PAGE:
Advertising is everywhere: on posters (paper or digital), in magazines, on TV, on the Internet, in your smartphone, and even soon in your connected and autonomous cars. When is the next step, the sky? Will we ever see giant billboards floating in the clouds … even in space? This scenario seems very "Science fictionnesque", reminiscent of works like Blade Runner or Back to the Future, but it is actually quite realistic.
Because while the virtual and terrestrial worlds are starting to be saturated by advertising, startups are working very seriously on the "after", in a new space, a new playground to invest – with projects "orbital display", from "event satellites", or even advertising drones.
Drones, balloons and "Clouds" advertising
Let's start with the atmospheric sky, or troposphere. Among the companies working on flying commercials, the Swiss Aerotain is currently completing the design of a 3-meter balloon, inflated with helium (therefore less dangerous than a hydrogen-filled airship, or a quadcopter) and topped with small propellers, the Skye Aero. This customizable drone (we can give it the airs of big creepy eye, spaceship, robot …) should be able to be used to film a crowd, to take selfies, but also to distribute goodies … and to spread advertisements in the tunes, but closer to passersby – since the Skye Aero should be able to move very easily, "floating" from top to bottom, and from left to right.
For its part, Cloudvertise designs "advertising clouds" foam filled with helium, and the Drone Aviary project, the company's "prospective design" Superflux, imagine already a flying and spherical advertising drone, straight out of Minority Report, the "Madison".
of the "event satellites"
While Aerotain and Cloudvertise focus on the directly visible sky, others see further, and hope to send their ads … beyond the stratosphere. While the Japanese start-up ALE plans to send in the space of small satellites to trigger on order, by 2020, rains of shooting stars, the Russian company StartRocket board on "the orbital display". His idea is to deploy a swarm of satellites in orbit "Illuminate" in the sky, closer to the stars – forming sorts of "sponsored constellations" in the colors of Mcdo or Coca Cola, for example.
StarRocket's cubic small satellites, which are expected to be in the low orbit (between 400 and 2000 kilometers above sea level), will be able, StarRocket promises, to display advertisements, illuminated logos, event invitations, and more. even emergency messages. A space version of aerial airmail, in short – except that here, ads can be visible from anywhere on Earth.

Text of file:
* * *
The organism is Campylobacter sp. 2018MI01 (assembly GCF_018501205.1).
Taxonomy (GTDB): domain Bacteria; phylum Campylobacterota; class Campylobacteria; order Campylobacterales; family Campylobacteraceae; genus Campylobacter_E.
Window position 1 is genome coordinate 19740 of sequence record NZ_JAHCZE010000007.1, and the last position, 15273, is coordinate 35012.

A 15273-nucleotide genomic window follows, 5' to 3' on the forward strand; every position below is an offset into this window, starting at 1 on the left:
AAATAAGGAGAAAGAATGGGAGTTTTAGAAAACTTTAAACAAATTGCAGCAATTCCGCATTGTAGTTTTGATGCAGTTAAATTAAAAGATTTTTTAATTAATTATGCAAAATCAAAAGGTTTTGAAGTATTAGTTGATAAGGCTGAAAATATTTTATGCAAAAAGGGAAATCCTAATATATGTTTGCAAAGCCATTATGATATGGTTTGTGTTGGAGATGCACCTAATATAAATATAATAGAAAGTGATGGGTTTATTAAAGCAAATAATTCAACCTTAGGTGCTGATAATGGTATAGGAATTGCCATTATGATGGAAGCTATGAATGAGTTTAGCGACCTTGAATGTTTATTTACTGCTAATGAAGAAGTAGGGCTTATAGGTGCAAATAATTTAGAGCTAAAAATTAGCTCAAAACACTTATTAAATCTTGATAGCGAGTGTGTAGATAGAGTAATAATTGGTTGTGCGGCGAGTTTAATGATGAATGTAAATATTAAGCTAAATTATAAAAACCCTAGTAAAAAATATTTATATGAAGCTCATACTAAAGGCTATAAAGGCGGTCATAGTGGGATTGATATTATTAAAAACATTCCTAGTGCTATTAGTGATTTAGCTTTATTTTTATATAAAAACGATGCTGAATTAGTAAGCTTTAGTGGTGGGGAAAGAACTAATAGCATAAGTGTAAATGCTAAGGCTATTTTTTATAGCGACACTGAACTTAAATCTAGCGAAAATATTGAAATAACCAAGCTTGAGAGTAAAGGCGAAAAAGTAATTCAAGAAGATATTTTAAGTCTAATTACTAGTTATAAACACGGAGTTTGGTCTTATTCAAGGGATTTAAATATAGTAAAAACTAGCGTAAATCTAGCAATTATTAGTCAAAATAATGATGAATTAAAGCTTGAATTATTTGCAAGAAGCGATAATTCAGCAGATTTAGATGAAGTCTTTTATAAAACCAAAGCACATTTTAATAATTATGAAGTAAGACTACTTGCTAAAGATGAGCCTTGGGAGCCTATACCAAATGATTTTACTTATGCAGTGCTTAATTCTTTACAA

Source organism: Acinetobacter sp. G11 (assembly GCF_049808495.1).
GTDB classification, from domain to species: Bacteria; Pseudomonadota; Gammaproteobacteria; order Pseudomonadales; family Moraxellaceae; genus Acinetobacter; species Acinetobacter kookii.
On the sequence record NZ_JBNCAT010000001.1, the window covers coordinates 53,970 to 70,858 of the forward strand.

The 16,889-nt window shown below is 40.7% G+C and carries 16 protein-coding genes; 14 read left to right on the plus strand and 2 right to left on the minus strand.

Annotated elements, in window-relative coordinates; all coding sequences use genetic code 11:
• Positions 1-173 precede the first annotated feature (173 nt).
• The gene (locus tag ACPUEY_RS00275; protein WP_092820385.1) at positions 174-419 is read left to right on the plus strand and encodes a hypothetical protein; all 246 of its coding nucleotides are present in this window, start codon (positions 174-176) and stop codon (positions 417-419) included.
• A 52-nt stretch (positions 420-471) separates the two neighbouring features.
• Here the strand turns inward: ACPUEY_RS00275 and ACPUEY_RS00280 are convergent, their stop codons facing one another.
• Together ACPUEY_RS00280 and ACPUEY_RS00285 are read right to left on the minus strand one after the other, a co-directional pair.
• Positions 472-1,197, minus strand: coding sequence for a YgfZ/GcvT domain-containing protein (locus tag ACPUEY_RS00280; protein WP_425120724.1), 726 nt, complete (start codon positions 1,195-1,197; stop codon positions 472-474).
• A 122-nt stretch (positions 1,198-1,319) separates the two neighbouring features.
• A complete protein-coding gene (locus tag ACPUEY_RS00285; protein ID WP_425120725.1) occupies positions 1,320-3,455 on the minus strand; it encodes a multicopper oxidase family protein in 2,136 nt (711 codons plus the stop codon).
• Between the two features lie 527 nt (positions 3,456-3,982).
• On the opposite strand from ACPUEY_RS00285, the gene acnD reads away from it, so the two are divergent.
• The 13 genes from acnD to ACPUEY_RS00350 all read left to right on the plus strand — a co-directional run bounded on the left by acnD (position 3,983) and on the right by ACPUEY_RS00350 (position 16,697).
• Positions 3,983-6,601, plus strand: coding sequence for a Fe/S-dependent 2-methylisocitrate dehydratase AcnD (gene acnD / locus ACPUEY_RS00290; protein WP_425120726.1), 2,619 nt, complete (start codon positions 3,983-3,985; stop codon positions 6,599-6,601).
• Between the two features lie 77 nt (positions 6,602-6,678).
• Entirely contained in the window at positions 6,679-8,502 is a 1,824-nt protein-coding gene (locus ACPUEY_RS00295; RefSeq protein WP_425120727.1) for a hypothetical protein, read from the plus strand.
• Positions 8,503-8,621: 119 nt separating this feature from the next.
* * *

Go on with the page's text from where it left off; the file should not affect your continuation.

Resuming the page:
Faced with this "new type of media" imagined by StarRocket, astronomers are worried. Like all drones that respect each other, the flying pubs of Aérotrain et compagnie can already disrupt the airspace. But event satellites could sow a real mess in space, colliding with other devices, among others. While the CEO of StarRocket admits that "tracking satellites and controlling their movements will pose serious challenges", John Crassidis, professor of mechanical and aerospace engineering at the University of Buffalo, says the increase in the number of satellites should clearly "increase the risk of collision". Because Earth's orbit, where StarRocket would like to send its satellites, currently houses space stations (like the ISS), as well as hundreds and hundreds of other satellites (telecom, remote sensing …) in service. In addition, John Crassidis fears that these advertising gear "become, eventually, space debris", polluting a little more space and disrupting the operations of scientists from NASA and ESA (European Space Agency).
Finally, astronomers, but also environmental scientists, fear the light pollution that would be generated by such spatial pubs – and that would disrupt nocturnal animals, while making it impossible to observe a sky totally. "Virgin". That is why, moreover, Vlad Sitnikov plans to make his bright ads visible only for 6 minutes, in populated areas. It should also, it promises, be possible to momentarily disable its satellites, so as not to "hide something big".
But for the founder of StarRocket, who does not say how his satellites should be launched by 2020 (by a rocket, surely, but which one?), Advertising in space is only following the logical course of things. And critics aiming at his project would actually "Like" those who touched the publicity when she appeared on television 60 years ago. For the moment, no law opposes it (except a US law dated October 2000), but it remains to be seen whether this kind of project, technically feasible, will be authorized by the international community and its regulators.